In the heyday of game shows, programs like "The Joker's Wild" would give contestants who decided not to risk one more spin against the devil to spin "just to see what would have happened." THIS was illogical for the reasons you gave: until you're in that situation, you wouldn't know how long you'd hold the lever or what the SUPPOSEDLY -random wheels would have landed on.

For "Deal or No Deal," at least the first "next pick" isn't illogical at all, because most of the players either have some predetermined game plan when it comes to picking suitcase numbers or they've narrowed the selection down so far that they would have at least a good idea of what their next choice would have been. The more "And which would you have picked after thats" there are, the less-certain (and more illogical) it gets.

But then again, it's just a time-burner. So it doesn't really matter how logical or illogical it is: they're just stretching so that they can drag one contestant's game play over a solid hour, which is about forty minutes too long, by my estimation.

October 22 2006 at 3:08 PM Report abuse rate up rate down Reply
Joe

Too much time and too little IQ. Honestly, this is the worst thing I've ever seen written on TVSquad, and I have seen some of the Retro Squad stuff! You guys are just wannabe intellectuals with a blog about TV.

October 22 2006 at 12:35 AM Report abuse rate up rate down Reply
Jeff

Bob once again you have toooo much time on your hands.

October 21 2006 at 12:20 AM Report abuse rate up rate down Reply
Cyberphin

It's been said in previous comments, but as this show is really luck or no luck, the random nature of it would not change what would happen. It would only change whether or not they would continue to push there luck. There is no judgement to be made in which case, only if the deal is good enough to stop or you want to take your chance and you can figure the odds but most don't.

October 20 2006 at 6:27 PM Report abuse rate up rate down Reply
TVGenius

The concept lost it's appeal for me quickly. I like 1 vs. 100 more, just because the trivia questions at least add some redeeming quality to it, whereas a monkey could play Deal or No Deal, and probably on average not do too much worse than a human. DoND is all about luck and chance, and the only real skill is realizing when you're on a sinking ship and the odds of offers increasing starts shrinking.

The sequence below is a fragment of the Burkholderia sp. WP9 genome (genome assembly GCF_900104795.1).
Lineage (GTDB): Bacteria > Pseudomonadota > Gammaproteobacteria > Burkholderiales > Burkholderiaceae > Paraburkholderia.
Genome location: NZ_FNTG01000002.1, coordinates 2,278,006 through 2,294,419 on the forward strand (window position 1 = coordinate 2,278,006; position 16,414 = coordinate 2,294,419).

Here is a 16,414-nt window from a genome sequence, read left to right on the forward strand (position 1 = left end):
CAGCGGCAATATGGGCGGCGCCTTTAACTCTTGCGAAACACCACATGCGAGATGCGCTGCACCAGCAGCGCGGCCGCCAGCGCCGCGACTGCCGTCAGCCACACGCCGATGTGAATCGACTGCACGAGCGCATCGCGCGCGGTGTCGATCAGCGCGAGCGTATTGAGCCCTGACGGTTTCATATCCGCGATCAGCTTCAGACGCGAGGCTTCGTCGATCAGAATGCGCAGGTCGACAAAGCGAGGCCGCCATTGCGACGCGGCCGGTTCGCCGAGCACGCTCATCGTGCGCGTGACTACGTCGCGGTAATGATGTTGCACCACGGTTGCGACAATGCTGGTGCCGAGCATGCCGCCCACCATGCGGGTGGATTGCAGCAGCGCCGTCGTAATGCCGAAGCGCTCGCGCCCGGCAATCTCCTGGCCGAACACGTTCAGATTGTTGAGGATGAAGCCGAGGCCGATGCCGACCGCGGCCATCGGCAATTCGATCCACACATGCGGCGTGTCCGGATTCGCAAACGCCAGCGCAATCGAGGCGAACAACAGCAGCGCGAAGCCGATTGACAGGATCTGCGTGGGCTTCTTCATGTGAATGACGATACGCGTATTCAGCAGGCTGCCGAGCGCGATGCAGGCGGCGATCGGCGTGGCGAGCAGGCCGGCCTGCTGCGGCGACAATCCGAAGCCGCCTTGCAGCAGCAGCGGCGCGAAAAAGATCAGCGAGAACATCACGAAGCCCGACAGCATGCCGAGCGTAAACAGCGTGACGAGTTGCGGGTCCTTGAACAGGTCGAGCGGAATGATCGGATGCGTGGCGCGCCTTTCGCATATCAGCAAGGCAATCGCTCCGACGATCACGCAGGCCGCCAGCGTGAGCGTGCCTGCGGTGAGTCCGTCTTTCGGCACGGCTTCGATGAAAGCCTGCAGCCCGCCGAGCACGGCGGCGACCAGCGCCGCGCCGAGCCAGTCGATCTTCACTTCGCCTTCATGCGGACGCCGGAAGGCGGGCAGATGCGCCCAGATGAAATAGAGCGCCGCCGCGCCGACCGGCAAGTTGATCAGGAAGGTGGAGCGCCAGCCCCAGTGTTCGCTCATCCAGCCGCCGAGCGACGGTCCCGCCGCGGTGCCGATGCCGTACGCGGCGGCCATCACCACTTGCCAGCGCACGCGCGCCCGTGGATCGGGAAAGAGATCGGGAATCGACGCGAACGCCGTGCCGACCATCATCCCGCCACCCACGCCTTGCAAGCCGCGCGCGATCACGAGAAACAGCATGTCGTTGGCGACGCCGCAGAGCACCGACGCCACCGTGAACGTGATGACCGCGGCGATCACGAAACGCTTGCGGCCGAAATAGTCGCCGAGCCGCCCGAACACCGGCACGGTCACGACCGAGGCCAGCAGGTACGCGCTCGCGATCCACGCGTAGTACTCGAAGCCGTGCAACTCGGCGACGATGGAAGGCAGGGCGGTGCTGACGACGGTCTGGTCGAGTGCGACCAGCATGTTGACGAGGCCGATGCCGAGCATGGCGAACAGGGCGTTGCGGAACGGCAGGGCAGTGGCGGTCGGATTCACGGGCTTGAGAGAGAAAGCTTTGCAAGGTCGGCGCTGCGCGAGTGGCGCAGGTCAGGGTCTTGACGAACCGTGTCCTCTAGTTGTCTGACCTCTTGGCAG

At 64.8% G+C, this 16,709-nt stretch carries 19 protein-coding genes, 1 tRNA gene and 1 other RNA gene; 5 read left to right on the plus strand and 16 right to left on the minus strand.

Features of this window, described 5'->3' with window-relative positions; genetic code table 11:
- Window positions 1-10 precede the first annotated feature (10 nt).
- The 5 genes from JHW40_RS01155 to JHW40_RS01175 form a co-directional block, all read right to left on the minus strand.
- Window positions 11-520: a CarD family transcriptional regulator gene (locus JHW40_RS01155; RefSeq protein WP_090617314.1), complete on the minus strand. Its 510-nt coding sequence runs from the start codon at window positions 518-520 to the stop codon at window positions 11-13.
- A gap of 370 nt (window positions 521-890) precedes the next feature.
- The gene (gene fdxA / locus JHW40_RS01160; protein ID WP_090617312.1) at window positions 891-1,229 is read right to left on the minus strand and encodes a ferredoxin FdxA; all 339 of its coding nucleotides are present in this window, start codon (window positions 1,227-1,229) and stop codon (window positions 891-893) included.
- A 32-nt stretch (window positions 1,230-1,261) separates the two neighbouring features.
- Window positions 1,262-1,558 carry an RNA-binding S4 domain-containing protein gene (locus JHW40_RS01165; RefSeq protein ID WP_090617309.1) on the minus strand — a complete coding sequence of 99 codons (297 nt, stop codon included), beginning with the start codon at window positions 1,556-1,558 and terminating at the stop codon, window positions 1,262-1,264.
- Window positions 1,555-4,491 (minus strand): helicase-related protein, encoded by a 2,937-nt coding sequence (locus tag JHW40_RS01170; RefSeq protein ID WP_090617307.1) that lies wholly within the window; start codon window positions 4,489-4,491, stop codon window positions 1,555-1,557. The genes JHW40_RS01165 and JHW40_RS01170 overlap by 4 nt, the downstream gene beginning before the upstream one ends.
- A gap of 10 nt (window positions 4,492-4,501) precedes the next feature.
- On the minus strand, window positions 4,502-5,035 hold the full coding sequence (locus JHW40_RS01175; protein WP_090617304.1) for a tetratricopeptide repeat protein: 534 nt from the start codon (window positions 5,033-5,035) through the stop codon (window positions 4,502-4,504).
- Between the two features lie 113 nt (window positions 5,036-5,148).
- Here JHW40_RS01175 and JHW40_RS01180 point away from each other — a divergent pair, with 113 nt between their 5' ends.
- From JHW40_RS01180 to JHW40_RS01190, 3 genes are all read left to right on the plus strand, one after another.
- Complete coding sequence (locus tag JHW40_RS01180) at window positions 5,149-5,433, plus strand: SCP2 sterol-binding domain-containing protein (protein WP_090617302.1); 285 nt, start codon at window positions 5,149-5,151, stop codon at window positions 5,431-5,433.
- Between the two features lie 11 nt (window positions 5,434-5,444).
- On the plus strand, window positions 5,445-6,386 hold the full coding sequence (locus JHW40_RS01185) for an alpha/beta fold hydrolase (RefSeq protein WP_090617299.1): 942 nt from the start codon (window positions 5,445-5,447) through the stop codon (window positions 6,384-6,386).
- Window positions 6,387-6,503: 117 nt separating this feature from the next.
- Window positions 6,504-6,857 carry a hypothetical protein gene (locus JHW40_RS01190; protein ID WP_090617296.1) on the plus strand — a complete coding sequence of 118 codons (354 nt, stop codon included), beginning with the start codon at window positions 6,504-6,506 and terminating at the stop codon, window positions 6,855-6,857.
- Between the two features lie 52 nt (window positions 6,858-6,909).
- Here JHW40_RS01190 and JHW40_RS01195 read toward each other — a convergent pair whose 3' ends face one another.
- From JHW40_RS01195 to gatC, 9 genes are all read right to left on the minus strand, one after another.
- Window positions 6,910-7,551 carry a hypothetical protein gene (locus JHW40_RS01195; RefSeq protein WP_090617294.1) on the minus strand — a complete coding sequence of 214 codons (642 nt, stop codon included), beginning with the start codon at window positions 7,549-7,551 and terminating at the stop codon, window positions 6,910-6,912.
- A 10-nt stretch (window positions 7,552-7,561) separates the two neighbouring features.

October 20 2006 at 5:43 PM Report abuse rate up rate down Reply
Dan

I think they have picked the most interesting way they can think of to show the amounts in the remaining cases. By showing the remaining amounts they demonstrate that all the amounts were indeed in play and everything is legit. It's more fun than just opening all the cases up at the end of the game.

October 20 2006 at 3:51 PM Report abuse rate up rate down Reply
Duane

My wife and I gave up on this show once we started to Tivo things in full instead of just to skip commercials. I mean, really, what's the point of watching somebody pretend to labor over what is simply going to be a random number choice? If you fast forward past all of that...well, what's left to watch? To see whether she picked 11 or 19? Why not just fast forward to see how much money she won? Boring.

October 20 2006 at 1:53 PM Report abuse rate up rate down Reply
Mike

That's silly. Do you really think that the number the contestant picks would vary based on whether they were still in the game? The cases are picked either a) at random or b) according to some stupid superstition harbored by the contestant. To say it's illogical to ask them which case they would have picked is a silly thing. The truth is they would probably pick the same case either way since there is absolutely no rational basis for the selection anyway.

October 20 2006 at 1:40 PM Report abuse rate up rate down Reply
John Frost

"Parts of the show not affecting the outcome of the game may be scripted or edited for TV."

I suspect that's what is happening in the 'what would you have done part'. The show's producers are attempting to make, what you admit is, good tv.

October 20 2006 at 1:39 PM Report abuse rate up rate down Reply